In our prior post, we highlighted the basics in how total gross income is calculated within the process of arriving at one’s taxable income. Essentially, gross income is calculated by including all of the income that you collect during the calendar year, including earned income through wages, benefits and overtime pay, as well as unearned income, which includes dividends, retirement benefits and Social Security disability payments.
However, one’s taxable income does not stop there. Taxpayers are allowed to reduce what their taxable income will be through deductions. They work basically like they sound. You are able to deduct money from your income to form the taxable basis. Deductions work in two ways: standard and itemized. This post will briefly explain both.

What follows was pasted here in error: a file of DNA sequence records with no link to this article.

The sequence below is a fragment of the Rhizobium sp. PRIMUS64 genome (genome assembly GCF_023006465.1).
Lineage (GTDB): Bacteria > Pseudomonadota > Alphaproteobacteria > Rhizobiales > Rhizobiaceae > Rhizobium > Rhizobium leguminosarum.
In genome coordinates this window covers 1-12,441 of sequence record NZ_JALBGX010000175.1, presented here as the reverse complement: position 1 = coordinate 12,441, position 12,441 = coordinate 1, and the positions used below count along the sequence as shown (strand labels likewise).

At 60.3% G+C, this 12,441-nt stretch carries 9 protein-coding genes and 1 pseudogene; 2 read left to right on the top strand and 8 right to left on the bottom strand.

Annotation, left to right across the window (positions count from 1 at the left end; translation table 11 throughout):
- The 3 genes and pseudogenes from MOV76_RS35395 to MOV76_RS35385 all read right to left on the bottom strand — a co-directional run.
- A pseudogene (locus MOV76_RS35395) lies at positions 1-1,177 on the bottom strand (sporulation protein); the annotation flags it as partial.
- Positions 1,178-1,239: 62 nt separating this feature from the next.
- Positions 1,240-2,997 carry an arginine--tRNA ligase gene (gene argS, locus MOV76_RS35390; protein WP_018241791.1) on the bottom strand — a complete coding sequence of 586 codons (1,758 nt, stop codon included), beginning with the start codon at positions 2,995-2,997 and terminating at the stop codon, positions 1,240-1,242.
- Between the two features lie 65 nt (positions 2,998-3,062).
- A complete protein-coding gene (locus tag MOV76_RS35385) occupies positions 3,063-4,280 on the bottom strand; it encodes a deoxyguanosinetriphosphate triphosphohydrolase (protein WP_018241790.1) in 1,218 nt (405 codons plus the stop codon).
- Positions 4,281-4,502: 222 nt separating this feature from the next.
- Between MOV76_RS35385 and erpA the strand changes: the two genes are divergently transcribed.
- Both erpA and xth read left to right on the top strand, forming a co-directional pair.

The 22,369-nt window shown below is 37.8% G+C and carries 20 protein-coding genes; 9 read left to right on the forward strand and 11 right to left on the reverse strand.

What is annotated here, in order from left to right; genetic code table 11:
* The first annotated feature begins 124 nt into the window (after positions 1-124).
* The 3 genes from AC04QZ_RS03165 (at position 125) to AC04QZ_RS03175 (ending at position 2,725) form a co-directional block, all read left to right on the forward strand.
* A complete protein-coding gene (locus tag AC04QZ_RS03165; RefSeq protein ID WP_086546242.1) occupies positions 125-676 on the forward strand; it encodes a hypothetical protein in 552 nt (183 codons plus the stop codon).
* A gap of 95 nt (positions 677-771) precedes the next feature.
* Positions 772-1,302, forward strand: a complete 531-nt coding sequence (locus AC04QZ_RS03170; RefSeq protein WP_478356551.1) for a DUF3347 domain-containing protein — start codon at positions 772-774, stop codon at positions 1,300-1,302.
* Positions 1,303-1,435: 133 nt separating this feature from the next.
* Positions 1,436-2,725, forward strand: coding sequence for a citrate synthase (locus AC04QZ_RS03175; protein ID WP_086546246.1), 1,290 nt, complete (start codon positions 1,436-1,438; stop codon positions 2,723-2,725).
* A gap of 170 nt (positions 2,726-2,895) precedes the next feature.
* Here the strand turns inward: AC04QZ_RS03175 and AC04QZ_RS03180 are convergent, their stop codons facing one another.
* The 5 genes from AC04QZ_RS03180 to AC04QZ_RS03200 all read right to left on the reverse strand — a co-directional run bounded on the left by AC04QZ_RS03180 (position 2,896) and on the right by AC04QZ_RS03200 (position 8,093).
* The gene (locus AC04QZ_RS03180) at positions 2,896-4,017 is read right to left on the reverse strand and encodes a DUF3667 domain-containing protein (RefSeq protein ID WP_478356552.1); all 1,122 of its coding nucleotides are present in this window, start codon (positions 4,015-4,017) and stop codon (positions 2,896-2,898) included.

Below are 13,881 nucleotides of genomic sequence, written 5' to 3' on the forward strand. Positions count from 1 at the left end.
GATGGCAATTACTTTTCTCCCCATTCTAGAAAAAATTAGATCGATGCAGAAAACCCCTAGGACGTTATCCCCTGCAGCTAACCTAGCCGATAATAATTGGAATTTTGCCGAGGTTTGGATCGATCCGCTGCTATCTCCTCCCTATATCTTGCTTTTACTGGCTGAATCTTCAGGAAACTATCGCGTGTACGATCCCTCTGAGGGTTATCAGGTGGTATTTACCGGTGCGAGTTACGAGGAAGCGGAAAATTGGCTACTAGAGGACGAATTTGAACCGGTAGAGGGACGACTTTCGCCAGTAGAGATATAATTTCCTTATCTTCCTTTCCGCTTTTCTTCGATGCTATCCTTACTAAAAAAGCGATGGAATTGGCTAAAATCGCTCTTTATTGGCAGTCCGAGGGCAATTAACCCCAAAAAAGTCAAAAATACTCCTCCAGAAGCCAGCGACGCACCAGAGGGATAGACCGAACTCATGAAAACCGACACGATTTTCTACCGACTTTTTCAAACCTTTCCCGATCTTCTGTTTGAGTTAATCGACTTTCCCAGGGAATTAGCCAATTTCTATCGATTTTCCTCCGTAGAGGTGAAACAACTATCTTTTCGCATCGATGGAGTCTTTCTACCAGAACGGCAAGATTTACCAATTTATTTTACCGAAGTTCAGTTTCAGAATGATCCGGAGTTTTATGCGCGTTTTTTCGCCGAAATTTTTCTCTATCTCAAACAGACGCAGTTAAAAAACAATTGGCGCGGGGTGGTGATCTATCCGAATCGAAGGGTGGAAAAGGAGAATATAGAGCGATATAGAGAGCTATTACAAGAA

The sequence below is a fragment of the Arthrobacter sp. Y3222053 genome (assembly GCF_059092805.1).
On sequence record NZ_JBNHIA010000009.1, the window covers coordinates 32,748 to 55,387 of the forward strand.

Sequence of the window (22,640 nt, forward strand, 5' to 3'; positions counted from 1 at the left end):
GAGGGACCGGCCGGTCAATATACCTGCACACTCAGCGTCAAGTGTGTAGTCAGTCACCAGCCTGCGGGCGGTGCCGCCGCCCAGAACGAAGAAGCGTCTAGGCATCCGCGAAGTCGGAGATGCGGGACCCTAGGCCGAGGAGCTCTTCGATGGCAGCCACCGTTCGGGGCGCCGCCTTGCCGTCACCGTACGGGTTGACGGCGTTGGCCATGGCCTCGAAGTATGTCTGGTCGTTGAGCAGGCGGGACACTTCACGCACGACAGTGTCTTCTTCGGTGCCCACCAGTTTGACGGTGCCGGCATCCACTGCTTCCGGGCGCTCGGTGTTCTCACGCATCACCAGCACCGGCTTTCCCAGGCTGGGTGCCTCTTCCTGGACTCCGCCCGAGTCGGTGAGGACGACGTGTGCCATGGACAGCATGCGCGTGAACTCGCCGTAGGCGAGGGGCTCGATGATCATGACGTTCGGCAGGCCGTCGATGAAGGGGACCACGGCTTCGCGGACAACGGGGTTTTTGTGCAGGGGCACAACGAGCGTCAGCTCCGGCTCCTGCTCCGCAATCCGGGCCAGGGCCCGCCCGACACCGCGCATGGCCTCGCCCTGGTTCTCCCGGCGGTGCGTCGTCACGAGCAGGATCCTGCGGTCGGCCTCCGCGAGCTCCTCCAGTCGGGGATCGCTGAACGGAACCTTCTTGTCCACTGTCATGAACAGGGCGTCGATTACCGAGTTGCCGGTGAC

Standard deductions – This deduction represents the base amount of income that is not subject to tax. The standard deduction is based on the taxpayer’s filing status (married or single), whether they are disabled, or are claimed as a dependent on another person’s tax return. Most people take the standard deduction on many items because they do not have accurate records of every deductible expense over the year.
Itemized deductions – Like the standard deduction that is allowed, itemized deductions are available to compensate for every deductible expense by maintaining expense logs, keeping receipts and completing the long form 1040 and Schedule A. While this may seem to be the better way to reduce your income, your itemized deductions may be reduced because you may make too much money.
If you have additional questions about deductions, an experienced tax attorney can advise you.